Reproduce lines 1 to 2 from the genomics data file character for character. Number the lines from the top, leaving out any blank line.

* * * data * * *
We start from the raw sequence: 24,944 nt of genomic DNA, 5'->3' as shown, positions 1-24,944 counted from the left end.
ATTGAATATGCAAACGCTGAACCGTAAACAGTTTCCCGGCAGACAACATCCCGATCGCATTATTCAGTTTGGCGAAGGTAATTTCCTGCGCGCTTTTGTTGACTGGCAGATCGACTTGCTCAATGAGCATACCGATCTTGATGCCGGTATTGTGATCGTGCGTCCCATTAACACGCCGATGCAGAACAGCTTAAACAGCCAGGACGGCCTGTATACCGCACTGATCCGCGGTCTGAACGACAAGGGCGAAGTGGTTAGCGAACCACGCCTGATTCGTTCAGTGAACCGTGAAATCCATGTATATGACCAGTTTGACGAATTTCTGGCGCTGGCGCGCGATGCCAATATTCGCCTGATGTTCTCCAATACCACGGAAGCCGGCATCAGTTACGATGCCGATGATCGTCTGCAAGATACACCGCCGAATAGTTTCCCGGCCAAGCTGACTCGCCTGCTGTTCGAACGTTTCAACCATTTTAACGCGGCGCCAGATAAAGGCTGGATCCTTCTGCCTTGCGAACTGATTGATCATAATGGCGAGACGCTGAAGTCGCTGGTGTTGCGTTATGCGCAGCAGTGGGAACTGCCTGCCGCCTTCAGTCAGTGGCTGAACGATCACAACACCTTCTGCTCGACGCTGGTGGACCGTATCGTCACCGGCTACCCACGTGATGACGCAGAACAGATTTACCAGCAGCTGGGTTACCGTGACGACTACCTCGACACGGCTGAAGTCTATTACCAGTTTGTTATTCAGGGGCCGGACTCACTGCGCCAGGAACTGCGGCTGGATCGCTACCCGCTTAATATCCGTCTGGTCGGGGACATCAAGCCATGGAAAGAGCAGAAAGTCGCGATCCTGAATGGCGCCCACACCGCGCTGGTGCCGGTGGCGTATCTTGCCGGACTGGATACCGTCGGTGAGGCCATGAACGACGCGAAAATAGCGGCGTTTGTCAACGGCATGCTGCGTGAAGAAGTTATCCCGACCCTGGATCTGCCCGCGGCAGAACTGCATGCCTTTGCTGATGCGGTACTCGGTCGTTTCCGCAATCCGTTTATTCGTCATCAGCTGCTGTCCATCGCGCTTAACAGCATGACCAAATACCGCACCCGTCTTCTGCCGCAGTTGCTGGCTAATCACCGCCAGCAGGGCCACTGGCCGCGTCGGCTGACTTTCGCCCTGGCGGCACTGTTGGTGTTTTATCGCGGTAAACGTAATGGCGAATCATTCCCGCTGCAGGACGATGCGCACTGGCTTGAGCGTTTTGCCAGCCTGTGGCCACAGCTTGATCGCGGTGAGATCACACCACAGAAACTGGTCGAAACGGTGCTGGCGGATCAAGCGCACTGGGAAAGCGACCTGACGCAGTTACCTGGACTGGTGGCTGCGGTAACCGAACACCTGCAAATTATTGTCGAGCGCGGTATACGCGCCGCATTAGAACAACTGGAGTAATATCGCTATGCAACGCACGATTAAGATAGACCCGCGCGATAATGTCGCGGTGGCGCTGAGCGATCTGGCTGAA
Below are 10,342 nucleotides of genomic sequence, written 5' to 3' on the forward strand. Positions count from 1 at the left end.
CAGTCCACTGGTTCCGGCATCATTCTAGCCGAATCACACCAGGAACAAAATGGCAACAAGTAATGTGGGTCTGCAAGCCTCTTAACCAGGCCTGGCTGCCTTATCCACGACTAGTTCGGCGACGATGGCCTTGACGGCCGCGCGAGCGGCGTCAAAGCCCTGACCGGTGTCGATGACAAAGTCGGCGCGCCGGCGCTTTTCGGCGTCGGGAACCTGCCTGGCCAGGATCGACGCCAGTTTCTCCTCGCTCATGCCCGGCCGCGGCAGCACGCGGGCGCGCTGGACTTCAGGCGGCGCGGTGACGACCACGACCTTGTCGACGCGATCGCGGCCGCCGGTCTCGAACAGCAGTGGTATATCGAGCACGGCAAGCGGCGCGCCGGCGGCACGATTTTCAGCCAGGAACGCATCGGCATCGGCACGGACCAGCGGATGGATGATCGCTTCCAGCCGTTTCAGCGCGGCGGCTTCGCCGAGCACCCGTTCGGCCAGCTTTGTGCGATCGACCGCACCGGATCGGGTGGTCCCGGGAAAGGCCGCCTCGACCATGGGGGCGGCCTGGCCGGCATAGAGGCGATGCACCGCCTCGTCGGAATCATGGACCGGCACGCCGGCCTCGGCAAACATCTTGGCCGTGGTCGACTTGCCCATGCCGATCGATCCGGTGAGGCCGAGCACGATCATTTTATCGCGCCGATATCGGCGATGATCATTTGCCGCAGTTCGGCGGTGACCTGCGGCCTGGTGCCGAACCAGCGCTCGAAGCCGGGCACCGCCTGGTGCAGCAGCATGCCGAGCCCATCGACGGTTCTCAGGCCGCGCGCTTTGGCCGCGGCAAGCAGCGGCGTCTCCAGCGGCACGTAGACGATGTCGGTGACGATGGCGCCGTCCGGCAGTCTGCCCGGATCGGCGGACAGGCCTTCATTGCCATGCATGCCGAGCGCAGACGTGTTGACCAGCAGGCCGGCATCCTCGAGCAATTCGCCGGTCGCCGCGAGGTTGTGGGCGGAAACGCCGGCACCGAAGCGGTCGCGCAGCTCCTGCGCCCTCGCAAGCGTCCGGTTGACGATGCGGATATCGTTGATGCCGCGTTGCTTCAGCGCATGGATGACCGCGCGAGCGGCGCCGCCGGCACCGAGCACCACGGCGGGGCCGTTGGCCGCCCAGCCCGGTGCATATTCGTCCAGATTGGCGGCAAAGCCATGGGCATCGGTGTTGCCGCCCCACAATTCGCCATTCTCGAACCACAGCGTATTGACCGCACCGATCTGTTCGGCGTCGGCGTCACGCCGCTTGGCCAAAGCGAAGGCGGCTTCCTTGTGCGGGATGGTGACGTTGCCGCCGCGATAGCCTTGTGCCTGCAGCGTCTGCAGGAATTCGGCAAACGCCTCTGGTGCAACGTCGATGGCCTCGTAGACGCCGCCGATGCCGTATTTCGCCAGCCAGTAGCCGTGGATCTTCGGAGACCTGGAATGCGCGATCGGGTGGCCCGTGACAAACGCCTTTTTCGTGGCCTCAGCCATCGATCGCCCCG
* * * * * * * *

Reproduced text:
We start from the raw sequence: 24,944 nt of genomic DNA, 5'->3' as shown, positions 1-24,944 counted from the left end.
ATTGAATATGCAAACGCTGAACCGTAAACAGTTTCCCGGCAGACAACATCCCGATCGCATTATTCAGTTTGGCGAAGGTAATTTCCTGCGCGCTTTTGTTGACTGGCAGATCGACTTGCTCAATGAGCATACCGATCTTGATGCCGGTATTGTGATCGTGCGTCCCATTAACACGCCGATGCAGAACAGCTTAAACAGCCAGGACGGCCTGTATACCGCACTGATCCGCGGTCTGAACGACAAGGGCGAAGTGGTTAGCGAACCACGCCTGATTCGTTCAGTGAACCGTGAAATCCATGTATATGACCAGTTTGACGAATTTCTGGCGCTGGCGCGCGATGCCAATATTCGCCTGATGTTCTCCAATACCACGGAAGCCGGCATCAGTTACGATGCCGATGATCGTCTGCAAGATACACCGCCGAATAGTTTCCCGGCCAAGCTGACTCGCCTGCTGTTCGAACGTTTCAACCATTTTAACGCGGCGCCAGATAAAGGCTGGATCCTTCTGCCTTGCGAACTGATTGATCATAATGGCGAGACGCTGAAGTCGCTGGTGTTGCGTTATGCGCAGCAGTGGGAACTGCCTGCCGCCTTCAGTCAGTGGCTGAACGATCACAACACCTTCTGCTCGACGCTGGTGGACCGTATCGTCACCGGCTACCCACGTGATGACGCAGAACAGATTTACCAGCAGCTGGGTTACCGTGACGACTACCTCGACACGGCTGAAGTCTATTACCAGTTTGTTATTCAGGGGCCGGACTCACTGCGCCAGGAACTGCGGCTGGATCGCTACCCGCTTAATATCCGTCTGGTCGGGGACATCAAGCCATGGAAAGAGCAGAAAGTCGCGATCCTGAATGGCGCCCACACCGCGCTGGTGCCGGTGGCGTATCTTGCCGGACTGGATACCGTCGGTGAGGCCATGAACGACGCGAAAATAGCGGCGTTTGTCAACGGCATGCTGCGTGAAGAAGTTATCCCGACCCTGGATCTGCCCGCGGCAGAACTGCATGCCTTTGCTGATGCGGTACTCGGTCGTTTCCGCAATCCGTTTATTCGTCATCAGCTGCTGTCCATCGCGCTTAACAGCATGACCAAATACCGCACCCGTCTTCTGCCGCAGTTGCTGGCTAATCACCGCCAGCAGGGCCACTGGCCGCGTCGGCTGACTTTCGCCCTGGCGGCACTGTTGGTGTTTTATCGCGGTAAACGTAATGGCGAATCATTCCCGCTGCAGGACGATGCGCACTGGCTTGAGCGTTTTGCCAGCCTGTGGCCACAGCTTGATCGCGGTGAGATCACACCACAGAAACTGGTCGAAACGGTGCTGGCGGATCAAGCGCACTGGGAAAGCGACCTGACGCAGTTACCTGGACTGGTGGCTGCGGTAACCGAACACCTGCAAATTATTGTCGAGCGCGGTATACGCGCCGCATTAGAACAACTGGAGTAATATCGCTATGCAACGCACGATTAAGATAGACCCGCGCGATAATGTCGCGGTGGCGCTGAGCGATCTGGCTGAA